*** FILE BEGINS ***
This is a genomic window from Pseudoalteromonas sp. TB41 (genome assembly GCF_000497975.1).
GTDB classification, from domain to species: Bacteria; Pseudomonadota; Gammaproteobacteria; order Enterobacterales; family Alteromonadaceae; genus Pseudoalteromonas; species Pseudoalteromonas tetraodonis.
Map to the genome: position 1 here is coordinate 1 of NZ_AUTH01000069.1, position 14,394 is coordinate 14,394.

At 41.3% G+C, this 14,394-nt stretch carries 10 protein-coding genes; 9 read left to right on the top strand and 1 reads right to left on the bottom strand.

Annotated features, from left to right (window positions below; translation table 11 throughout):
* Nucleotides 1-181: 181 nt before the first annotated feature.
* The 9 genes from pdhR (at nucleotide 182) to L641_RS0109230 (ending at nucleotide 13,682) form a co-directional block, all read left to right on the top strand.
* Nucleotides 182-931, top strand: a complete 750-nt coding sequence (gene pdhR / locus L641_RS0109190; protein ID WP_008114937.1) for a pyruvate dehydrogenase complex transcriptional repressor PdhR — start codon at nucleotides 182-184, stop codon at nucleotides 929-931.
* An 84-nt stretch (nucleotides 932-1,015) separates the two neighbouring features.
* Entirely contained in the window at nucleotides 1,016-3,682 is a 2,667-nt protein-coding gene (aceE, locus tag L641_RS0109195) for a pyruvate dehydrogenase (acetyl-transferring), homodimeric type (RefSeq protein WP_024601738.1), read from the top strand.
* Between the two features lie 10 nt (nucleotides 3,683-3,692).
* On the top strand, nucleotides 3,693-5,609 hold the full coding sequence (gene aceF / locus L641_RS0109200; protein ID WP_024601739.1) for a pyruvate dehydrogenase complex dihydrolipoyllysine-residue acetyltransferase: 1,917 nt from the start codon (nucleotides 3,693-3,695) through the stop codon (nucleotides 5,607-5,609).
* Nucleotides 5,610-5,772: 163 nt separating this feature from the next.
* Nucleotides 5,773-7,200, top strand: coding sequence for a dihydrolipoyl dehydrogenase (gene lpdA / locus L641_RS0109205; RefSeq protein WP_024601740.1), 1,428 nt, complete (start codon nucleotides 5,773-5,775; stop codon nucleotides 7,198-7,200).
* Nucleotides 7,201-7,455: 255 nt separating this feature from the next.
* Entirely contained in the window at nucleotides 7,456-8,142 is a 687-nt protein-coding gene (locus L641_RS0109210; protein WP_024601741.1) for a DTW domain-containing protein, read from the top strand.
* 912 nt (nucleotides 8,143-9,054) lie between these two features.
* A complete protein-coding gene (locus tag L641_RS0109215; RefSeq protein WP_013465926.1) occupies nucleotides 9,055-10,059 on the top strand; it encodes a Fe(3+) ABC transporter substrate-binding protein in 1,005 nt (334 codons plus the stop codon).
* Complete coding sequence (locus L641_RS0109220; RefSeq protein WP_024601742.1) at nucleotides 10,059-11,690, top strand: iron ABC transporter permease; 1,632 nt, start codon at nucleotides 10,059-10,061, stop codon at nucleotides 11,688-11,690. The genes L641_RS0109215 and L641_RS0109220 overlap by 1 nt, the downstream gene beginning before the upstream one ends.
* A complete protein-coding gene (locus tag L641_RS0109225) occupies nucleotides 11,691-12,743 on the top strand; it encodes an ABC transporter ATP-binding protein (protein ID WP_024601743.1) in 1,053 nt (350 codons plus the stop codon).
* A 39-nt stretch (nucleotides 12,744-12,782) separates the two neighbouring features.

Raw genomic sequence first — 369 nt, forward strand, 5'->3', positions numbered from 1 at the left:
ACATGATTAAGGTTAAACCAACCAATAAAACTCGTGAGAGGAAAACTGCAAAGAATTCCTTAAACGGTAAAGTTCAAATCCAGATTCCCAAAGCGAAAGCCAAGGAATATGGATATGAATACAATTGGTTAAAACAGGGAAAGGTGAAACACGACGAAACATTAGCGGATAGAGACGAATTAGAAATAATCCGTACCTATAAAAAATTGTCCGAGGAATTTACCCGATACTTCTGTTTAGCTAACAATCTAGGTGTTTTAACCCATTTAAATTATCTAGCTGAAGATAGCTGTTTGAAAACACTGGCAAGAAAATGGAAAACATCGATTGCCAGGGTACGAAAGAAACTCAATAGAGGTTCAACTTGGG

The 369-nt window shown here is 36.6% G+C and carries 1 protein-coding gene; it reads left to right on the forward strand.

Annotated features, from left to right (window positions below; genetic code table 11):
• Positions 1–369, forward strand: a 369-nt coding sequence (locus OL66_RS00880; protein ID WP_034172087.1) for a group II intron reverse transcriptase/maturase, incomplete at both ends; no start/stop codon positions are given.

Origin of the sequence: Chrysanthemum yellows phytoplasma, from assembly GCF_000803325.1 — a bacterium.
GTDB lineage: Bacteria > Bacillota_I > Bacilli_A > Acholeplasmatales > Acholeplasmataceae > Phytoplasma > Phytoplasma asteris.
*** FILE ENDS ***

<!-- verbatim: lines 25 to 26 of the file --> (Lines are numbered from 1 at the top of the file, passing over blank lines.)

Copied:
Annotated features, from left to right (window positions below; genetic code table 11):
• Positions 1–369, forward strand: a 369-nt coding sequence (locus OL66_RS00880; protein ID WP_034172087.1) for a group II intron reverse transcriptase/maturase, incomplete at both ends; no start/stop codon positions are given.